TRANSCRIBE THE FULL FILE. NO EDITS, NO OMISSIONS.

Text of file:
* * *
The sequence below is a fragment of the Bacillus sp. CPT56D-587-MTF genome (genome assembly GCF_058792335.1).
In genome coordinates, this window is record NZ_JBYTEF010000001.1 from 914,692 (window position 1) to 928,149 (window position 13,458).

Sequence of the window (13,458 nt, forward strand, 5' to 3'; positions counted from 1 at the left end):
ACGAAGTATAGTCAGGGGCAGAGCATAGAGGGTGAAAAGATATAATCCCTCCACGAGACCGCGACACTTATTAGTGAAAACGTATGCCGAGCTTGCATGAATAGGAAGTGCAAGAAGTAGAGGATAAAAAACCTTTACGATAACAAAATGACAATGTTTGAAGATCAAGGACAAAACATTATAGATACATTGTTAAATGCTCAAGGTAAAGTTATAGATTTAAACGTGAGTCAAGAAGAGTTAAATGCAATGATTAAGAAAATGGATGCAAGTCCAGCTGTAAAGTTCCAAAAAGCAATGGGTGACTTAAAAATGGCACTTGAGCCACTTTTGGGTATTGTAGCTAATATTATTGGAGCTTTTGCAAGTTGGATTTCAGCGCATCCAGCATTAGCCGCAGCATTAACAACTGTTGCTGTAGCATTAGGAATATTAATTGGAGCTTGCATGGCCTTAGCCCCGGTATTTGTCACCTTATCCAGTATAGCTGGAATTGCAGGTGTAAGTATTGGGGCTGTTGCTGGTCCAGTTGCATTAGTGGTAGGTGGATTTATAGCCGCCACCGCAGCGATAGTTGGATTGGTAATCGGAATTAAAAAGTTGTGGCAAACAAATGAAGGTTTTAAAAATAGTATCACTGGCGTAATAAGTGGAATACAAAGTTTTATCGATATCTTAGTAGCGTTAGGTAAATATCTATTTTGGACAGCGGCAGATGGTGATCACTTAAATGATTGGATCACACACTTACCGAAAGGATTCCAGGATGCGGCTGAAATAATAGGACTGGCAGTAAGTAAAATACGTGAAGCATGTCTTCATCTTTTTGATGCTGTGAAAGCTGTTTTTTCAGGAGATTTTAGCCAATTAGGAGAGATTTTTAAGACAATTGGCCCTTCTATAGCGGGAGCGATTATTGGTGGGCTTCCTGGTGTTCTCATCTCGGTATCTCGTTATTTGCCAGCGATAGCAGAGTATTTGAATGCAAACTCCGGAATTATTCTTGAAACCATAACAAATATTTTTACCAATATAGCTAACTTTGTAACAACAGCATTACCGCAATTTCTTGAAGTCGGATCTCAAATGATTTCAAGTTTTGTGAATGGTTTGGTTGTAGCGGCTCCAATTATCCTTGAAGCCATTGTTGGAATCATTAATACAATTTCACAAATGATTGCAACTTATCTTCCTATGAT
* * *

The sequence below is a fragment of the Bacillus sp. CPT56D-587-MTF genome (genome assembly GCF_058792335.1).
In genome coordinates, this window is record NZ_JBYTEF010000001.1 from 914,692 (window position 1) to 928,149 (window position 13,458).

Sequence of the window (13,458 nt, forward strand, 5' to 3'; positions counted from 1 at the left end):
ACGAAGTATAGTCAGGGGCAGAGCATAGAGGGTGAAAAGATATAATCCCTCCACGAGACCGCGACACTTATTAGTGAAAACGTATGCCGAGCTTGCATGAATAGGAAGTGCAAGAAGTAGAGGATAAAAAACCTTTACGATAACAAAATGACAATGTTTGAAGATCAAGGACAAAACATTATAGATACATTGTTAAATGCTCAAGGTAAAGTTATAGATTTAAACGTGAGTCAAGAAGAGTTAAATGCAATGATTAAGAAAATGGATGCAAGTCCAGCTGTAAAGTTCCAAAAAGCAATGGGTGACTTAAAAATGGCACTTGAGCCACTTTTGGGTATTGTAGCTAATATTATTGGAGCTTTTGCAAGTTGGATTTCAGCGCATCCAGCATTAGCCGCAGCATTAACAACTGTTGCTGTAGCATTAGGAATATTAATTGGAGCTTGCATGGCCTTAGCCCCGGTATTTGTCACCTTATCCAGTATAGCTGGAATTGCAGGTGTAAGTATTGGGGCTGTTGCTGGTCCAGTTGCATTAGTGGTAGGTGGATTTATAGCCGCCACCGCAGCGATAGTTGGATTGGTAATCGGAATTAAAAAGTTGTGGCAAACAAATGAAGGTTTTAAAAATAGTATCACTGGCGTAATAAGTGGAATACAAAGTTTTATCGATATCTTAGTAGCGTTAGGTAAATATCTATTTTGGACAGCGGCAGATGGTGATCACTTAAATGATTGGATCACACACTTACCGAAAGGATTCCAGGATGCGGCTGAAATAATAGGACTGGCAGTAAGTAAAATACGTGAAGCATGTCTTCATCTTTTTGATGCTGTGAAAGCTGTTTTTTCAGGAGATTTTAGCCAATTAGGAGAGATTTTTAAGACAATTGGCCCTTCTATAGCGGGAGCGATTATTGGTGGGCTTCCTGGTGTTCTCATCTCGGTATCTCGTTATTTGCCAGCGATAGCAGAGTATTTGAATGCAAACTCCGGAATTATTCTTGAAACCATAACAAATATTTTTACCAATATAGCTAACTTTGTAACAACAGCATTACCGCAATTTCTTGAAGTCGGATCTCAAATGATTTCAAGTTTTGTGAATGGTTTGGTTGTAGCGGCTCCAATTATCCTTGAAGCCATTGTTGGAATCATTAATACAATTTCACAAATGATTGCAACTTATCTTCCTATGAT